Going Global: The Top 10 Risks
before doing business overseas.
What utilities ought to know
before doing business overseas.
Electric utilities and other power developers are re-configuring their formulas for measuring the host of dynamic risks associated with making large investments outside of their home countries. Even if there is a cyclical predictability to some of these risks-like the prices of basic commodities-other risks are largely unforeseen: that the United States would suffer a massive terrorist attack, that a company the size of Enron would fail, or that California regulators could get deregulation so wrong.
Foreign investments likely will be considered risky business as long as there are still projects to be done in a utility's home market that are considered to be economically viable. But as markets like the United States or the United Kingdom mature, and as regions like North America and the European Union exhibit slower electricity demand growth rates, higher growth-if more volatile-foreign markets seem appealing. In a good year, while gross domestic product is up 2 percent or 3 percent in the U.S., it may be up 7 percent or more in a fast-growing country in Asia or Latin America.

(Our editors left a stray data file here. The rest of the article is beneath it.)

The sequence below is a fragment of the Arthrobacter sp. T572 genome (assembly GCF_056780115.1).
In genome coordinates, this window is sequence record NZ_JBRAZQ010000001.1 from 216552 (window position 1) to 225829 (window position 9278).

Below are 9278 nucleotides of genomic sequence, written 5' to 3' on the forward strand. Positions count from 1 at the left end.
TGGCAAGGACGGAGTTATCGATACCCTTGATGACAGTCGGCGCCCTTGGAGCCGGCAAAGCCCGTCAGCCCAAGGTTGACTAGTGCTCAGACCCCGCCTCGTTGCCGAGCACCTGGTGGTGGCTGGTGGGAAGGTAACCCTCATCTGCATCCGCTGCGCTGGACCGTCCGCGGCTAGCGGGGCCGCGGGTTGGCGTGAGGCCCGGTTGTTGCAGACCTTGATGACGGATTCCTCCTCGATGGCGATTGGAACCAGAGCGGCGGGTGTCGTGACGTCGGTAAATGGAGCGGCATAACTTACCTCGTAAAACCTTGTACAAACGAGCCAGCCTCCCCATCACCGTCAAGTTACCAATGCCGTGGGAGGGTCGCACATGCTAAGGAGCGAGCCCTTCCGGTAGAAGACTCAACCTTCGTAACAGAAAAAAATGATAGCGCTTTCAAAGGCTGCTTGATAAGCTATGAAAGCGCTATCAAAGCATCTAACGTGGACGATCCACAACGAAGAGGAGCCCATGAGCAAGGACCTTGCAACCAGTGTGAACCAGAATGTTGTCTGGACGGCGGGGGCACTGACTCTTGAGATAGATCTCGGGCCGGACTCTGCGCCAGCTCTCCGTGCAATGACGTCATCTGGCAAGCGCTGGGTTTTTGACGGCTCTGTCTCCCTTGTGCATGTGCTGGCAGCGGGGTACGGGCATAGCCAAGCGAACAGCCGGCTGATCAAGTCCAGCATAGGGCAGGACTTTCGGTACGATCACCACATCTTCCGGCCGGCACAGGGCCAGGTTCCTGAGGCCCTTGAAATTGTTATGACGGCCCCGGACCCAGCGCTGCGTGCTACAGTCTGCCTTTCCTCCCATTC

Still, for some companies, many of the risks abroad are no less challenging than some of the risks faced at home. "Political risk is everywhere, as opposed to the assumption by most investors who think it's safe to invest in the United States and not safe to invest outside the country," points out Ken Woodcock, a senior vice president and the head of investor relations for AES Corp., in Arlington, Va. With projects in more than 40 countries, AES has seen a number of the twists of risk in developing a project at home. For example, the company lost its environmental permit for its Cedar Bay, Fla., project due to "local opponents" after a year's work, he says. Other U.S. utilities that invested in the United Kingdom-a relatively mature market-were hit with an unexpected profit tax, which unilaterally changed the terms of deals done years earlier.
For some utilities, risk management is so natural that enumerating the variables may be a simplistic exercise. For others, new risks are emerging every day.
The Top 10 Risks of Foreign Investment
1) Diversification Risk
Part of the risk of investing overseas is determining what percentage of a utility's portfolio should be diversified geographically, outside of the country. Multilateral banks establish value ceilings for country lending based in part on the growth in those countries and the likelihood of repayment. But there is no hard and fast rule for such diversification for investor-owned utilities. Indeed, shareholders and other equity stakeholders may push a company overseas for higher returns, despite higher risk.
Regardless of the mandate to diversify, the quality of the country or regional risk has to be determined on a case-by-case basis. "If a utility has 20 percent of its investments in the United Kingdom, that's a lot different from 20 percent in Pakistan," says Susan Abbott, the managing director of project and infrastructure finance, at Moody's Investors Service, in New York."We haircut utilities' foreign investments, because when they say,